Barrett’s Review: ‘Ted’ Is The Best Comedy of the Year… So FarBy
So far this year we’ve been treated to some half-assed comedy romps, such as Adam Sandler’s abysmal That’s My Boy, and dissapointing outings from usually reliable comedic talents, i.e. Sacha Baron Cohen’s The Dictator. With action blockbusters comprising most of our slate throughout June and July, Seth MacFarlane’s motion picture debut, Ted, provides some much-needed variety. It’s a wonderfully-executed comedy that will have Family Guy devotees and casual moviegoers LOL-ing.
Throughout his near-decade run on Family Guy, Seth MacFarlane has become a master of comedy storytelling. While the irreverent cutaways have become his signature, he weaves the randomness into a cohesive story arc that ultimately provide a thoughtful statement on things we can all relate to. This has prepared him to seamlessly transition to the big screen, with Ted, the story of a young Boston kid who wishes that his Christmas teddy bear would come to life and be his BFF. A seemingly innocent tale, as most of MacFarlane’s Family Guy stories begin, but is powered by his well-known brand of sick and twisted humor, providing a hysterical contrast of innocence and depravity.
In interviews with MacFarlane, he has stated that the idea for Ted came to him years ago, but he didn’t have the clout or access to the requisite motion-capture technology to pull off a film where the main character is a CGI teddy bear. As James Cameron did with Avatar, MacFarlane waited for the technology to catch up with his ambitions, and what we get is a thoroughly impressive animated character who is seamlessly integrated into the live-action environment. Ted just looks awesome. Particularly, during a really intense fight scene (ala The Bourne series) where, during a pivotal moment in Ted’s relationship with his BFF John (Mark Wahlberg), the two GO AT IT; slamming each other into walls, breaking windows, smashing each other’s faces (think of all the over-the-top intense fights in Family Guy). Props to Seth and Wahlberg for crafting a truly memorable and hilarious fight sequence.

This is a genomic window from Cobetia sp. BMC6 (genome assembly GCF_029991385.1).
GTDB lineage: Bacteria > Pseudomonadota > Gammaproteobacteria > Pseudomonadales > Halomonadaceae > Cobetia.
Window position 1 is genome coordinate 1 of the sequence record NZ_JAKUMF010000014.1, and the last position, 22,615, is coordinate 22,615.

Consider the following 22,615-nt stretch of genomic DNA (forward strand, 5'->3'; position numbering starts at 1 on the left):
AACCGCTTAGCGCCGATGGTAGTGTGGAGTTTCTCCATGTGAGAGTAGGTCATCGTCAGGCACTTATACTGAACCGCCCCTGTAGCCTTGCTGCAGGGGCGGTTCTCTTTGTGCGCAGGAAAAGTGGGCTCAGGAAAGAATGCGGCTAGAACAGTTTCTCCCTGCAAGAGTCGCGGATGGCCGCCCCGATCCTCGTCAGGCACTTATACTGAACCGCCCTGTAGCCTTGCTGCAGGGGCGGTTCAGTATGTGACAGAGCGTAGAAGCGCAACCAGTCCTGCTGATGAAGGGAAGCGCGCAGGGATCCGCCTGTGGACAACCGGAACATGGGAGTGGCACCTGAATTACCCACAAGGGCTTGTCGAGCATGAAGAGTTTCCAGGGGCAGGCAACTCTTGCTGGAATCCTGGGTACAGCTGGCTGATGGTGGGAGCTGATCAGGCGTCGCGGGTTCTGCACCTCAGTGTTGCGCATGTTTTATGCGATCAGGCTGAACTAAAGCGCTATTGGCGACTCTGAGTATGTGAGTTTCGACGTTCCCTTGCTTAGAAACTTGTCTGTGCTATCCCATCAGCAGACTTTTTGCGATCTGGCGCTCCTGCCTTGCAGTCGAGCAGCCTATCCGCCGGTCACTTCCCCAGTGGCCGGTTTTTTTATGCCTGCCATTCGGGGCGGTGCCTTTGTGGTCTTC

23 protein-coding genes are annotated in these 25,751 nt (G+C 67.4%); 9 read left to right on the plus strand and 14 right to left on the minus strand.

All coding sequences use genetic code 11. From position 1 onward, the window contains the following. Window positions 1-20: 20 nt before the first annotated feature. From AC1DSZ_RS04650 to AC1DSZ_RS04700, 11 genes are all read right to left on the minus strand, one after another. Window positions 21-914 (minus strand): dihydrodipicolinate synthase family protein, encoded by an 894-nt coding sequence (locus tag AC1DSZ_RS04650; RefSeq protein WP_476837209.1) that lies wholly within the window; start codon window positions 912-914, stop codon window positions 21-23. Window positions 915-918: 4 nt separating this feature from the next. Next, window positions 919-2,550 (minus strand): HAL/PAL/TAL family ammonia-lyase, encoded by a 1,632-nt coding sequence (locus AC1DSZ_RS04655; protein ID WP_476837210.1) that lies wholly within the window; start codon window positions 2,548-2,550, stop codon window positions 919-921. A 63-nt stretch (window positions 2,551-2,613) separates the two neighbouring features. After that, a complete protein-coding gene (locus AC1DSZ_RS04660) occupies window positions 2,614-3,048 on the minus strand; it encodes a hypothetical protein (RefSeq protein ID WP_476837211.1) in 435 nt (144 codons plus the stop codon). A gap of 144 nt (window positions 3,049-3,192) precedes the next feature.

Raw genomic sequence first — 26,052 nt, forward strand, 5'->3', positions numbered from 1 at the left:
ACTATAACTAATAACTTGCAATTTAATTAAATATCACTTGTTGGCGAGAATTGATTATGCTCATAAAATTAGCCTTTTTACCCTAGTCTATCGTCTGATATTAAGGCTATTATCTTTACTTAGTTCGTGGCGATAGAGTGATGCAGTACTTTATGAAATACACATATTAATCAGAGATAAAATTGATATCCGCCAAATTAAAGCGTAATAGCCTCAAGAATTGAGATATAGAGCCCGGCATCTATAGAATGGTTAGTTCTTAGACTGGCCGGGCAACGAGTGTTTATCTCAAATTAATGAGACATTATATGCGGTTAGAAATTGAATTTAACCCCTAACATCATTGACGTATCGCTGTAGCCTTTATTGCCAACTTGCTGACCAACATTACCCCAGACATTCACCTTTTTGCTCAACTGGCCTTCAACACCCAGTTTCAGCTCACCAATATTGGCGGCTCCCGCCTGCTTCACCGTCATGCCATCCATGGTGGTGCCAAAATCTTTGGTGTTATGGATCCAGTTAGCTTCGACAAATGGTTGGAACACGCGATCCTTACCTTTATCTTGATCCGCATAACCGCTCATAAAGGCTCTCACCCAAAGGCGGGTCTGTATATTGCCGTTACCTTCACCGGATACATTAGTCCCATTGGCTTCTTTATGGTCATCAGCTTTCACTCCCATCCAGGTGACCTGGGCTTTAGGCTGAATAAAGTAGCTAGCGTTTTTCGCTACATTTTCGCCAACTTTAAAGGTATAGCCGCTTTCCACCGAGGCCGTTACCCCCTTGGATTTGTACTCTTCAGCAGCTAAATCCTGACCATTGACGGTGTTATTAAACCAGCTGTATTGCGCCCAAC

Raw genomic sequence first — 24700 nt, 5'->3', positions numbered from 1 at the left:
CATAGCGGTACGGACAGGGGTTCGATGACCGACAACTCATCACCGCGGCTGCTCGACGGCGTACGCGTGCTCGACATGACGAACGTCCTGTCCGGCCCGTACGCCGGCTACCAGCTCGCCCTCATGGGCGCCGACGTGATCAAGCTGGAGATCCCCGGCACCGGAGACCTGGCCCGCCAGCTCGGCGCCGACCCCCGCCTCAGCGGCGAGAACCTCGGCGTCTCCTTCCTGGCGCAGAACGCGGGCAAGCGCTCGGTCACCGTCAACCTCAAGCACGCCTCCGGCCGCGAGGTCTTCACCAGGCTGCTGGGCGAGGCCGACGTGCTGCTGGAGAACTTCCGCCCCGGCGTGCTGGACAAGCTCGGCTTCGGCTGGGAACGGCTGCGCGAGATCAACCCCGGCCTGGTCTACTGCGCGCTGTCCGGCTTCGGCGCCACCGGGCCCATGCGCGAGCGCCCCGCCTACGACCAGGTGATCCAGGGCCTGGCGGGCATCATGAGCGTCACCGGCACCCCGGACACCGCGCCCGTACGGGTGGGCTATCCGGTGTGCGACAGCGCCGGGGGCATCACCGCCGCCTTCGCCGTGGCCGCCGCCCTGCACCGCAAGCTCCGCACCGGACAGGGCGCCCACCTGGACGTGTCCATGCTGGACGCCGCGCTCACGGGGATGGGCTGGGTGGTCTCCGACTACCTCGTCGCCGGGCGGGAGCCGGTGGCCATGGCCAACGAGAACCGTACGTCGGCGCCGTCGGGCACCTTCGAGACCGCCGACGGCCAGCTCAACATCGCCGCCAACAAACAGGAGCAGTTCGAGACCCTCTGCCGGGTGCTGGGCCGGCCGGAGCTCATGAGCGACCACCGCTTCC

As alluded to, this movie is supremely raunchy. As Ted magically comes to life from a boy’s wish (something seemingly impossible), Ted is launched into international fame, appearing on magazine covers and The Tonight Show. And as what happens to a lot of unfortunate souls who rise to fame at a young age, Ted becomes a foul-mouthed, drug/alcohol/sex-addicted cliché; again showcasing the brilliant contrast with what teddy bears inherently, usually emody: adorable innocence. This doesn’t bode well with John’s long-time girlfriend, Laurie (played by the lovely Mila Kunis), who pines for John to grow up and distance himself from Ted so that the two can start their life together as a legitimate couple. But John loves Ted, as the two have been together since childhood. And he has trouble saying no to Ted’s persistent invitations to get high and party, especially when it involves their lifelong idol, Sam Jones from Flash Gordon. A character/plot element that is randomly present throughout a lot of the story; seemingly an extension from MacFarlane’s love for 1980′s pop culture. There is a scene where Ted frantically calls John to come party, John refuses due to a prior obligation with Laurie, but when Ted mentions “Sam Fucking Jones is Here,” John races to the party and a hilarious sequence of shots and coke lines ensue.
The film also features a slew of awesome cameos and supporting performances from Family Guy alums and others, including: Joel McHale, Patrick Warburton, Alex Borstein, Giovanni Ribisi, Nora Jones, and another that I won’t mention, as it is an A-list actor, who has no lines, but randomly shows up at the Sam Jones party, and it’s hilarious. You’ll know when you see it. McHale is particularly awesome as Laurie’s boss, who is basically obsessed with her and attempts to break up her relationship with John. He’s a huge douchebag. A giant dick. And he’s just great.
Overall, Ted is a refreshingly well-done comedy and an impressive writing, staring and directiroial debut from Mr. MacFarlane. Making Ted a film that you shouldn’t miss.
What Should You Do? See it.